It rained in the night.
What is it about us?
This is August, the southern hemisphere’s winter, the dry season.
It seems wherever we venture in the Northern Province we act as rain-bringers. Last time it was at a rock shelter with painted walls. We went in, came out, it rained. It was, we learned later, a traditional rain-making site.
Here, there are no rock shelters, just dry, leafy ground and a few trees.
Our tent is pitched on a small incline, heads up, feet down – and a stream flowed under us last night. Our trusty, carry-all ‘Ratbags’ were sitting under the flap at the front. On the ground. The wet ground. Now we have damp sailcloth – and damp clothes.
I turn the bags upside down and leave them in the weak early sun to dry as the day grows warm.
When I go to make tea I see we’re running out of water. What with cooking, dish-washing and diluting our orange Mazoe – plus everyone using it, of course, to fill their water bottles.
Rude Man, naturally, balks at using the pan to fill his drinking container. Perhaps he doesn’t understand why he shouldn’t just dip the bottle – hell, why not his hand? – in the water.
I say nothing, just watch.
But what to do about the water?
Fill the barrel from the river, add nasty water purifying tablets, hope for the best?
No, not yet that desperate.
Our two Zambian colleagues volunteer to go to town to fill the barrel from the communal tap. They’ll buy more charcoal too. But their vehicle just happens to be the one I’m using as my kitchen.
Everyone else heads off to dig, or sample, or survey – or whatever activity his or her particular expertise demands.
I set my body-motor to resigned/automatic. Trudge to and fro with tins, plates, cutlery, tea bags, onions, coffee, oranges, potatoes and so on – and so on.
I stack them on the ‘table’ in the thatched shelter.
Then I decide to bathe.
There’ve been complaints about me going down to do my ablutions with Anthro-man at the end of the digging day. They think I should be going with the other two women, to save daylight-bathing time.
So I’m taking my vertigo in both hands, forcing myself to go it alone – while they’re gone and the caretaker’s watching the camp.
I tread carefully, one step at a time, down to the waterfall’s lip. Edge nervously along the bit nearest the fall itself, where the water swirls with that enticing ‘follow me’ rhythm.
I strip off, dip into the pool of cold water, dunk my head beneath the surface, lift it in a panic. Last night the soap floated away, right over the falls. It’s not a good thought.
By the time I return the caretaker’s gone. And the first children are arriving.
How do they know I’m here and alone?
I slide into our tent, stow my night clothes under the sleeping bag and crawl out again with my notebook.
A small crowd’s gathering by the replacement kitchen. A bench outside is already full of little boys.
A man and woman, she with breasts uncovered, peer at our provisions. Inquisitive, their hands reach into the shady thatched shelter. I realise I’m going to have to sit there.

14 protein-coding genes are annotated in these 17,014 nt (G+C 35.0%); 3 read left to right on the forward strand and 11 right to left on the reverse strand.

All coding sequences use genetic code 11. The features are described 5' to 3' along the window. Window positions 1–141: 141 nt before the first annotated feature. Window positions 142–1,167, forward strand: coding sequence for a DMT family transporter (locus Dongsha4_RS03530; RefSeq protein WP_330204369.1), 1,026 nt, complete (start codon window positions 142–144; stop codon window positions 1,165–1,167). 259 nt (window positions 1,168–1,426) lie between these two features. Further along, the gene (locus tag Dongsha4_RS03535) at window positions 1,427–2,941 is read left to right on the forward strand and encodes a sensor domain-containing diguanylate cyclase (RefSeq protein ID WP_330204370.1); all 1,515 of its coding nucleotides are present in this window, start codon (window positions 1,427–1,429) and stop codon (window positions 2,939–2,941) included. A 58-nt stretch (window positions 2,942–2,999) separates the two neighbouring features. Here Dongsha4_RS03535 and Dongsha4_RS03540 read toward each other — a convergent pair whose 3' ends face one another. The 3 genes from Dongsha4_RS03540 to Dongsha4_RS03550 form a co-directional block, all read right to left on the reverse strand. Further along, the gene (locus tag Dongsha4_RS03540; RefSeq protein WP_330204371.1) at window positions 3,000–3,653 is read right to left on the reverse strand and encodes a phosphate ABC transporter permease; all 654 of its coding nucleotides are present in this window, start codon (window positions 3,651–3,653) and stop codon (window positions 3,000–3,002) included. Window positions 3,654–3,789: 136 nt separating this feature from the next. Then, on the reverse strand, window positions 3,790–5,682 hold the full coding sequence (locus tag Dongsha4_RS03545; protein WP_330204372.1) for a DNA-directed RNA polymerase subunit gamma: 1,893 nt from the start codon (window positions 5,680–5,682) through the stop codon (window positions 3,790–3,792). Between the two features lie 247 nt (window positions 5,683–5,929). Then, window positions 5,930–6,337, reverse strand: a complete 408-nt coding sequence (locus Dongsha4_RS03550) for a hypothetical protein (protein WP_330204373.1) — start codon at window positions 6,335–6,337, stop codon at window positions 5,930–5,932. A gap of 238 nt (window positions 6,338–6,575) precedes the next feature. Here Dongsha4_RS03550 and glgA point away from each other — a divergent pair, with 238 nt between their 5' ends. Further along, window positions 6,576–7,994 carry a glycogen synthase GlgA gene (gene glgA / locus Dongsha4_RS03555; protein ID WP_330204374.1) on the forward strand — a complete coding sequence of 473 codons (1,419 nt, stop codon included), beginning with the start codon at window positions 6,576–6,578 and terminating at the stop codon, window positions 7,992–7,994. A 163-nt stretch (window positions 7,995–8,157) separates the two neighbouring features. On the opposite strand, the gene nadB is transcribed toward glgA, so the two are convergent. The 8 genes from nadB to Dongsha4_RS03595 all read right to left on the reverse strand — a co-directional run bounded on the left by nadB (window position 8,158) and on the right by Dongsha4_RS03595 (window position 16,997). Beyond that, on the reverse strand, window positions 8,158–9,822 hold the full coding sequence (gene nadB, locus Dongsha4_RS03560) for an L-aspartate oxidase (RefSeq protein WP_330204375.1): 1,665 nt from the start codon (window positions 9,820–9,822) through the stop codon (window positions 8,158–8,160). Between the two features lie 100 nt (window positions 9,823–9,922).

I drag myself over, perch on the one empty, hard bench, against the wall, inside, out of the warming sun. The day starts cool here – and my hair’s wet.
The woman’s red-rimmed eyes are a blurry grey where they should be white. I take the charitable view that she’s not well, but he has definitely been at the beer this morning. I’m guessing it’s Saturday, given the presence of so many school-age children.
It’s like a weird reality show. I’m sitting in a box, a rather dishevelled presenter, but it’s three dimensional. I’m on view all round.
The couple’s still here, grinning.
They ask for water, I refuse. Part of me doesn’t want to leave my sanctuary. Part of me’s worried about when we’ll have more water. Part of me just doesn’t want to encourage them – or the others. I know, it’s awful, I‘m ashamed.
Eventually some of the spectators weary of my inactivity and leave.
A few boys remain – and soon become bolder, braver.
Little faces appear at the gaps in the walls and stare at me.
They’re so cute I can’t help but smile. They scurry back to their bench.
It’s not long before they return.
One of the taller ones reaches over and points.
‘What is this?’
‘Ah, you speak English?’
He nods a shy nod.
‘It’s a carrot.’
It’s as if I’ve performed a miracle. An excited chatter ripples around the little gang. Their eyes light up. They stare at me with something less like fear and more like wonder.
‘Can I take this carrottee to show my teacher?’ asks my little friend.
Of course he can.
They go back to sit on the bench, swinging their legs, murmuring, passing the carrot around. Eyeing me most of the time, as if by keeping an eye on me they will stop me from biting.
The head-boy comes back and points at a pear.
Not such an ‘ooh’ this time, but still the fascination.
I let him hold the pear, but take it back.
We only have four and fruit is precious. I know – precious for a bunch of healthy, ungrateful westerners?
But at least he’s seen a pear. That boy is going places. I talk to him as much as I can – his English isn’t bad but he’s young, his vocabulary limited. He tries to tell me more, frustrated I don’t understand his language.
As morning wears on I’d like to pee but can’t leave my post – or feel I can’t.
Just as I’m worrying about lunch, about opening the vehicle with the bread in the back, a man on a bike rides up, wearing Dunlops (Wellingtons to us Brits).
‘Abram!’ I greet the deputy caretaker with relief.
On the back of his bike is a yellow container of water. He offers me some. I drink it neat.
Have you heard songs of sweet water?
Believe me, they’re true. I’ve never tasted such water.
It comes from a spring. Abram says he’ll fetch more if we need it.
He looks around, asks where the caretaker is. I shrug.
He’s angry, the caretaker left me here alone. But I’m no longer worried.
Abram is here.
Praise the Lord.
I have been released.